. . . the Jeffersonian tradition has played and should continue to play a vital and valuable role in American history: it has provided our principal check on the demands of irresponsible power. If we can improve our definitions of the original Jeffersonian world of ideas, we will have gone a long way towards achieving a self-consciousness in American culture, towards discovering the perils of the way of thought which we have inherited from the Jeffersonians and hence towards strengthening the philosophical foundations of a moral society in our day.
This short journey through the world of Thomas Jefferson cannot begin to disclose all that he contributed to history, and we will leave it to Dumas Malone, his most devoted biographer, to express the essence of the man; "I regard his faith as the most admirable thing about him and his enduring legacy—his faith in human beings and in the human mind. To those who exalt force and condone deception he will ever be a visionary, to be ignored or silenced. But to all who cherish freedom and abhor tyranny in any form he is an abiding symbol of the hope that springs eternal."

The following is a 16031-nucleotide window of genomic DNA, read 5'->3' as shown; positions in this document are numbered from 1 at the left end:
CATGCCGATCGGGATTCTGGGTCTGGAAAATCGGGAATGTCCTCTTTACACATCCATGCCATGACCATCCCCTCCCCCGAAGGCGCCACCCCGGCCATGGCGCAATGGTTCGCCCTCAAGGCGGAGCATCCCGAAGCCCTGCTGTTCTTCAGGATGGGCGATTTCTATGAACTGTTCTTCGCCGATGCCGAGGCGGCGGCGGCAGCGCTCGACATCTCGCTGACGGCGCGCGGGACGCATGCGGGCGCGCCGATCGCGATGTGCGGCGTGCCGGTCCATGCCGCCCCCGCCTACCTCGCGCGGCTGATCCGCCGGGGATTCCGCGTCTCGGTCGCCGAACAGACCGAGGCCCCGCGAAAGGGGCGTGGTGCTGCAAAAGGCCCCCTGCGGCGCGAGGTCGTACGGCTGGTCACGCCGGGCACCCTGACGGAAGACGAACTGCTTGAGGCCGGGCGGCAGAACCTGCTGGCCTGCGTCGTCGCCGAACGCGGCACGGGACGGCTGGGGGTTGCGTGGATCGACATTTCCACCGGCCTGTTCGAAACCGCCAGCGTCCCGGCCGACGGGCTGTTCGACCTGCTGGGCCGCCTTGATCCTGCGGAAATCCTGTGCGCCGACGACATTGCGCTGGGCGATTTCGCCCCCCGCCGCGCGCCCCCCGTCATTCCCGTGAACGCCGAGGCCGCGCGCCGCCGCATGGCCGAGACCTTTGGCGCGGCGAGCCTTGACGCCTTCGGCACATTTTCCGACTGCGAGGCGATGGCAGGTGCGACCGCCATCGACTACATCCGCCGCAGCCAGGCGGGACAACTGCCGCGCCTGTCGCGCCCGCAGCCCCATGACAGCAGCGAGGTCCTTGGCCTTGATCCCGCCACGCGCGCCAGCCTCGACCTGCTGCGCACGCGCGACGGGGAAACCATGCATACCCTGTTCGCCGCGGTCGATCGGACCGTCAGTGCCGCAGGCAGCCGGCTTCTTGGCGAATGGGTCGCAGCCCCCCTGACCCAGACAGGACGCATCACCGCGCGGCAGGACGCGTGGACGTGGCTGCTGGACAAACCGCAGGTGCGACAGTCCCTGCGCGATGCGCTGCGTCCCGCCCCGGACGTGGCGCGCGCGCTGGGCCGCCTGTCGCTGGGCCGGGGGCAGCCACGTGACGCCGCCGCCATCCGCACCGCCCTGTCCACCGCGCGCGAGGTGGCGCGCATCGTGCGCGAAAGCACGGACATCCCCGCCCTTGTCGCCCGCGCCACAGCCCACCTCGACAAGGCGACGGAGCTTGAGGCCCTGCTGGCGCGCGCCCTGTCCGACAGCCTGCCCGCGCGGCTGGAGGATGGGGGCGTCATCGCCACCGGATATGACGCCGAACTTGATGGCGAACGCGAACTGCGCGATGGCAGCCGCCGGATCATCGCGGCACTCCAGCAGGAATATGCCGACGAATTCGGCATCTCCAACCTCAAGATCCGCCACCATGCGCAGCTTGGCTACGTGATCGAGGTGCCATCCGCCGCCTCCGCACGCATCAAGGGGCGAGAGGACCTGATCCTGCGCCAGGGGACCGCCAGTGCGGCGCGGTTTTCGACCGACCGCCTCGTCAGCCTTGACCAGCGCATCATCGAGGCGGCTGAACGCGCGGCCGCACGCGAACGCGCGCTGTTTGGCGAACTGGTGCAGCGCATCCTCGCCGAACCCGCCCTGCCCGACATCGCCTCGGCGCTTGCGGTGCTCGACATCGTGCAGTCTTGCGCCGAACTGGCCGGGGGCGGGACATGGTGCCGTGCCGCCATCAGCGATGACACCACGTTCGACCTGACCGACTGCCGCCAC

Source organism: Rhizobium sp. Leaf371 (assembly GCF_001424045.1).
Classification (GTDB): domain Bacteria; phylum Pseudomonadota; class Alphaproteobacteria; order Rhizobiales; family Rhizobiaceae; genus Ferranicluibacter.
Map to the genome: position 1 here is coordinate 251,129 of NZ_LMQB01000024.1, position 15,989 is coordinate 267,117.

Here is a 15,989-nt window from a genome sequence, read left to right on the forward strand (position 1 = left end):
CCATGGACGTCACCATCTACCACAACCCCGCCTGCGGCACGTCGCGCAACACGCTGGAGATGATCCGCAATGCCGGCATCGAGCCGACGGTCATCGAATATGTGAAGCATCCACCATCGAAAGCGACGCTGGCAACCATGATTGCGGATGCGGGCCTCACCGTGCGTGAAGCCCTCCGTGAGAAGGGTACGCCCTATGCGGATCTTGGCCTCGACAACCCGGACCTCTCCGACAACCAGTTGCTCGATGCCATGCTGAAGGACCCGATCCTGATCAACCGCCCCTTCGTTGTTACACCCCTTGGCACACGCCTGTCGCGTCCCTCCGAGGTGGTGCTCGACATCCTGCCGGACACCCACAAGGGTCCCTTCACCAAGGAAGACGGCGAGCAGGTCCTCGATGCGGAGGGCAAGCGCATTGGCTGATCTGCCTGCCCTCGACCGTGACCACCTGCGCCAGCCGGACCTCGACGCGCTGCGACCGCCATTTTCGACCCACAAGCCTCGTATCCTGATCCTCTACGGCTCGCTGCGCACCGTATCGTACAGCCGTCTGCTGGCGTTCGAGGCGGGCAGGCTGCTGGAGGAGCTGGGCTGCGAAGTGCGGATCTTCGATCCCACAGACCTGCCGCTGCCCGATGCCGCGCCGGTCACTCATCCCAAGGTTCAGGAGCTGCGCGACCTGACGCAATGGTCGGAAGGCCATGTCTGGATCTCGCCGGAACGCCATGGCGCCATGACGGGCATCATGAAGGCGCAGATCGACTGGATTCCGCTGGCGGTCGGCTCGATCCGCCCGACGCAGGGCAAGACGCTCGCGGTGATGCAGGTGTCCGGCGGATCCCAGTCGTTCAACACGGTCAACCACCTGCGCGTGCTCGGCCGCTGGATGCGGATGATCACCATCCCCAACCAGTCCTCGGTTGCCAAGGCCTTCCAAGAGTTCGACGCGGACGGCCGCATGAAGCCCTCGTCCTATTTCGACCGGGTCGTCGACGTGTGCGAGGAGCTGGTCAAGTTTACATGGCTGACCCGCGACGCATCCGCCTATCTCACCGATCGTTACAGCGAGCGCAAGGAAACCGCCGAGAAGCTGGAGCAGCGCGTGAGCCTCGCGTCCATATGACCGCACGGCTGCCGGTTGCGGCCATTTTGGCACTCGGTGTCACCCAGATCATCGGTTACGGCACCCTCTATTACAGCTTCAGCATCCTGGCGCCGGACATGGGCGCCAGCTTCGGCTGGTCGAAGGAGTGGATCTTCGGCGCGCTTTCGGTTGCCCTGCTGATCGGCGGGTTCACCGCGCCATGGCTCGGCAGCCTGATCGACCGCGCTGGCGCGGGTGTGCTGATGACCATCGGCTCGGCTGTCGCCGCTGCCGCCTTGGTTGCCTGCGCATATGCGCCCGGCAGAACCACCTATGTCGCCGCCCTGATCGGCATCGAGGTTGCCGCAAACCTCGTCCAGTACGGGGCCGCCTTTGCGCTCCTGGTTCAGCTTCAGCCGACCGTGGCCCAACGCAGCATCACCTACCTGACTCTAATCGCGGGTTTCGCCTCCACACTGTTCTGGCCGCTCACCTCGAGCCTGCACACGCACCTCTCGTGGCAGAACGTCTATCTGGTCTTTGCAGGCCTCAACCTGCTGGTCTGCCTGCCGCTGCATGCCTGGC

- Boorstin, Daniel J.,The Lost World of Thomas Jefferson, New York, 1948
- Bowers, Claude G., The Young Jefferson, Cambridge, 1945
- The Family Letters of Thomas Jefferson, edited by Edwin Morris Betts and James Adam Bear, Columbia, Mo., 1946
- Randall, Henry S., The Life of Thomas Jefferson, 3 Vols., New York, 1858
- Malone, Dumas, Jefferson and His Times, 6 Vols., Boston, 1948-1981
- Sanford, Charles B., The Religious Life of Thomas Jefferson, Charlottesville, 1984
- Russell, Phillips, Jefferson, Champion of the Free Mind, New York, 1956
- Cousins, Norman, The Religious Beliefs and Ideas of the American Founding Fathers, New York, 1958
- Morrison, Samuel Eliot; Commager, Henry Steele; and Leuchtenburg, William E., The Growth of the American Republic, New York, 1980
- Forman, S. E., Ph.D., The Life and Writings of Thomas Jefferson, Indianapolis, 1900
- Padover, Saul K., A Jefferson Profile as Revealed in His Letters, New York, 1956
- Foote, Henry Wilder, The Religion of Thomas Jefferson, Boston, 1947